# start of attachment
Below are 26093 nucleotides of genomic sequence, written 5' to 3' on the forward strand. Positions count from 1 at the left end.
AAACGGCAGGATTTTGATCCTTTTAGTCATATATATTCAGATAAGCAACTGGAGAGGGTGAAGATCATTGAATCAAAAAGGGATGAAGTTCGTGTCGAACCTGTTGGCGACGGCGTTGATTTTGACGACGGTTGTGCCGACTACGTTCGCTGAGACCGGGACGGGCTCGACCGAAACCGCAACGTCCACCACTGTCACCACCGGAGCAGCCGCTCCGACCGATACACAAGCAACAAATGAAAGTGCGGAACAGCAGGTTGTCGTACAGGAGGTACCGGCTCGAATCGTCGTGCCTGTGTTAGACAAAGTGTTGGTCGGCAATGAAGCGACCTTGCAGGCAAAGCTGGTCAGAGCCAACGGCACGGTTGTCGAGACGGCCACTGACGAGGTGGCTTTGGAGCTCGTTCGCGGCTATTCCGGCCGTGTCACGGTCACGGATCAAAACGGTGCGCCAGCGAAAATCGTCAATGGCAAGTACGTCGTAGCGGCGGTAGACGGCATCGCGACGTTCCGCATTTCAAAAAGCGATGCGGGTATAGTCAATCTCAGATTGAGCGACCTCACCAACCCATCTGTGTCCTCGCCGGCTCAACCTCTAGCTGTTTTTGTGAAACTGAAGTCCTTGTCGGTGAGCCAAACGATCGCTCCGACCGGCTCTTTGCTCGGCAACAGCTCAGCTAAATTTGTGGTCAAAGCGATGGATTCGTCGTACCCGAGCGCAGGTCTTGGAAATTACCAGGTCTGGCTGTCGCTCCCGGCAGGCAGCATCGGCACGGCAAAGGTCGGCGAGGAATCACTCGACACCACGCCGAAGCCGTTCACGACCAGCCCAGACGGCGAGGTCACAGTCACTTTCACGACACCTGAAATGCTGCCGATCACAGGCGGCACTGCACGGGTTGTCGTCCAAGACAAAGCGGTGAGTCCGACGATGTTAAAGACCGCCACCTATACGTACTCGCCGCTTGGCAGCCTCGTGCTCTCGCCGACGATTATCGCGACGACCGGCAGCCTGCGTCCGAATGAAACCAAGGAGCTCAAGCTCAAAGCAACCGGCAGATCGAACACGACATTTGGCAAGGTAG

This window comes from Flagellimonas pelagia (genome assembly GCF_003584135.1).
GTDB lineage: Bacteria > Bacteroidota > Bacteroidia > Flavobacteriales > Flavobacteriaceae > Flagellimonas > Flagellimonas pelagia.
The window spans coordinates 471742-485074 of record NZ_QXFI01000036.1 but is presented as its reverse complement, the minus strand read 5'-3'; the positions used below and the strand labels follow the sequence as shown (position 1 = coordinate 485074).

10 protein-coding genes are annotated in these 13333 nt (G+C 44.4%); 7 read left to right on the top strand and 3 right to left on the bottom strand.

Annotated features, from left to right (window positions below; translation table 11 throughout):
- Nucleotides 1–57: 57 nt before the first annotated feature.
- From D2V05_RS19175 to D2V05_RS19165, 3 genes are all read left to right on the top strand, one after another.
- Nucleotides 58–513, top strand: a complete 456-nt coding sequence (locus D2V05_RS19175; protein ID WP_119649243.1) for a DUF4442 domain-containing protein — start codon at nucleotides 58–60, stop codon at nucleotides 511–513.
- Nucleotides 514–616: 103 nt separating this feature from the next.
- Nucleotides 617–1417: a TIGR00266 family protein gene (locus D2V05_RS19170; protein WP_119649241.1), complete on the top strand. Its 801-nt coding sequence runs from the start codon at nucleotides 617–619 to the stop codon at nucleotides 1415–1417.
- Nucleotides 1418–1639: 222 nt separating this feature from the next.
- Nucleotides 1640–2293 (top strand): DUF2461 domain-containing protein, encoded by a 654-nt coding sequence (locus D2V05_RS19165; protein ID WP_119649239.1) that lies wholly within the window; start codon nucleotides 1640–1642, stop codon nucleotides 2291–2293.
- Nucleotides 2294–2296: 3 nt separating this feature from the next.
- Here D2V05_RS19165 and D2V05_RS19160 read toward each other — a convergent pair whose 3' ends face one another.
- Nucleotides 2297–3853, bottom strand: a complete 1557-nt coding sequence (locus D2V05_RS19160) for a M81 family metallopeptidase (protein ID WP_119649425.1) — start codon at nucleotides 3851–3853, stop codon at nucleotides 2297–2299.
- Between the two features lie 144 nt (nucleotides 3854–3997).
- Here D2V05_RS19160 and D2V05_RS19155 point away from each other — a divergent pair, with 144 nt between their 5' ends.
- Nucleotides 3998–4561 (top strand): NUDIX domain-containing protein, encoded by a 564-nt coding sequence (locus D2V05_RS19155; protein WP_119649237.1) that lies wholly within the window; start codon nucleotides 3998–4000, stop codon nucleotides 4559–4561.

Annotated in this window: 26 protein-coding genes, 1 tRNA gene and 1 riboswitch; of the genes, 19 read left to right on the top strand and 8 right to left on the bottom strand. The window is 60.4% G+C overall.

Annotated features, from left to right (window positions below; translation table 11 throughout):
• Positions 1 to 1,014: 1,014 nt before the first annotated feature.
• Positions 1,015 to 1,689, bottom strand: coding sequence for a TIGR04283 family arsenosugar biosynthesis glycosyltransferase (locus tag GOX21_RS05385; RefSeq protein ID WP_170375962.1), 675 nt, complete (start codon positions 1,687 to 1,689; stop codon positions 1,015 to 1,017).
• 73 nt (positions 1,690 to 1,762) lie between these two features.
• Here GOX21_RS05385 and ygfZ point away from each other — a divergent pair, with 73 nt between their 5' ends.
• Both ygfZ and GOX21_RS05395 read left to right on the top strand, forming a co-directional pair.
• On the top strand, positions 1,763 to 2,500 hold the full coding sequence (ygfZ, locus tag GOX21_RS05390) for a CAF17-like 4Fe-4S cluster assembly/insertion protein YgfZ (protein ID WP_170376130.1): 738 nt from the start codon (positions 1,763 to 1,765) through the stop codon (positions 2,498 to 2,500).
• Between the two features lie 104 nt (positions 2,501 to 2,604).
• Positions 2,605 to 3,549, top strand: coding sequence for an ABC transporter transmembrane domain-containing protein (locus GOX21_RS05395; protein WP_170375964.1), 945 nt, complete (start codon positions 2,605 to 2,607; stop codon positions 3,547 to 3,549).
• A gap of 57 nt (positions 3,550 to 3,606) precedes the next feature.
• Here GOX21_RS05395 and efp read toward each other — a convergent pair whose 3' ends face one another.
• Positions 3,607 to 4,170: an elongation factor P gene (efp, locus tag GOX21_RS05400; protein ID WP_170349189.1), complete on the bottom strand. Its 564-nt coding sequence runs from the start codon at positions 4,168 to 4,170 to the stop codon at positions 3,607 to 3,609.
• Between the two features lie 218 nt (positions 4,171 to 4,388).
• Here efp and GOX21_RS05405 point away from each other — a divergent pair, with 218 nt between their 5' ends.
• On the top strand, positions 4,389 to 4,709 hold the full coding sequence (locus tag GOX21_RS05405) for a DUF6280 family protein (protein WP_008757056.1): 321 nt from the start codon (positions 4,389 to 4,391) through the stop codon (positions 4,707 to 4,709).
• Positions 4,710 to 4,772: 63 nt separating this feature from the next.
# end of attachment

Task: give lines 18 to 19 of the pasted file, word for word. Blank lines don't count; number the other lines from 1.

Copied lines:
- Between the two features lie 144 nt (nucleotides 3854–3997).
- Here D2V05_RS19160 and D2V05_RS19155 point away from each other — a divergent pair, with 144 nt between their 5' ends.